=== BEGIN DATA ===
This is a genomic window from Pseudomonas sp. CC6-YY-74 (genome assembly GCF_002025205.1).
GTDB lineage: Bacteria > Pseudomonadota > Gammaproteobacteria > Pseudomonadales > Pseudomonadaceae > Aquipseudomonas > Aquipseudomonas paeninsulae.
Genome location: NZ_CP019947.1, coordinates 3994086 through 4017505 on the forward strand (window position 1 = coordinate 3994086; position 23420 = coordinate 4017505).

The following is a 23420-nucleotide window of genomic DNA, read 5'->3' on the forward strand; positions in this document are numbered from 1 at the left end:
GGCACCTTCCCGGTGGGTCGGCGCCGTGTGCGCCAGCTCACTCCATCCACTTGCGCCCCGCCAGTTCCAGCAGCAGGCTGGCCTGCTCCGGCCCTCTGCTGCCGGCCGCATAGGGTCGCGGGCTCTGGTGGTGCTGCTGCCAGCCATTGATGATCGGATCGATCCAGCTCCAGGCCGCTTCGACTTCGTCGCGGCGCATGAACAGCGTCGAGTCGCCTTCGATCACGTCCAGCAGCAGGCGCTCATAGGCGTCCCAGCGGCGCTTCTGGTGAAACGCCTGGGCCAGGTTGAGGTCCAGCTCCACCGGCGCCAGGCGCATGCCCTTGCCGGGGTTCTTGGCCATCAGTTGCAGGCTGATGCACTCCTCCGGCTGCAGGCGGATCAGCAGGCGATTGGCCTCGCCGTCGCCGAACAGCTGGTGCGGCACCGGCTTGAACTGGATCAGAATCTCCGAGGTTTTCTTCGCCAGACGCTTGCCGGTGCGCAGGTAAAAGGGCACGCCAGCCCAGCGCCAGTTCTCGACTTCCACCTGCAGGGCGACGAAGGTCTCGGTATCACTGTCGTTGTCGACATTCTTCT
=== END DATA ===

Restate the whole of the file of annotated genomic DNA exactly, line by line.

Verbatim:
This is a genomic window from Pseudomonas sp. CC6-YY-74 (genome assembly GCF_002025205.1).
GTDB lineage: Bacteria > Pseudomonadota > Gammaproteobacteria > Pseudomonadales > Pseudomonadaceae > Aquipseudomonas > Aquipseudomonas paeninsulae.
Genome location: NZ_CP019947.1, coordinates 3994086 through 4017505 on the forward strand (window position 1 = coordinate 3994086; position 23420 = coordinate 4017505).

The following is a 23420-nucleotide window of genomic DNA, read 5'->3' on the forward strand; positions in this document are numbered from 1 at the left end:
GGCACCTTCCCGGTGGGTCGGCGCCGTGTGCGCCAGCTCACTCCATCCACTTGCGCCCCGCCAGTTCCAGCAGCAGGCTGGCCTGCTCCGGCCCTCTGCTGCCGGCCGCATAGGGTCGCGGGCTCTGGTGGTGCTGCTGCCAGCCATTGATGATCGGATCGATCCAGCTCCAGGCCGCTTCGACTTCGTCGCGGCGCATGAACAGCGTCGAGTCGCCTTCGATCACGTCCAGCAGCAGGCGCTCATAGGCGTCCCAGCGGCGCTTCTGGTGAAACGCCTGGGCCAGGTTGAGGTCCAGCTCCACCGGCGCCAGGCGCATGCCCTTGCCGGGGTTCTTGGCCATCAGTTGCAGGCTGATGCACTCCTCCGGCTGCAGGCGGATCAGCAGGCGATTGGCCTCGCCGTCGCCGAACAGCTGGTGCGGCACCGGCTTGAACTGGATCAGAATCTCCGAGGTTTTCTTCGCCAGACGCTTGCCGGTGCGCAGGTAAAAGGGCACGCCAGCCCAGCGCCAGTTCTCGACTTCCACCTGCAGGGCGACGAAGGTCTCGGTATCACTGTCGTTGTCGACATTCTTCT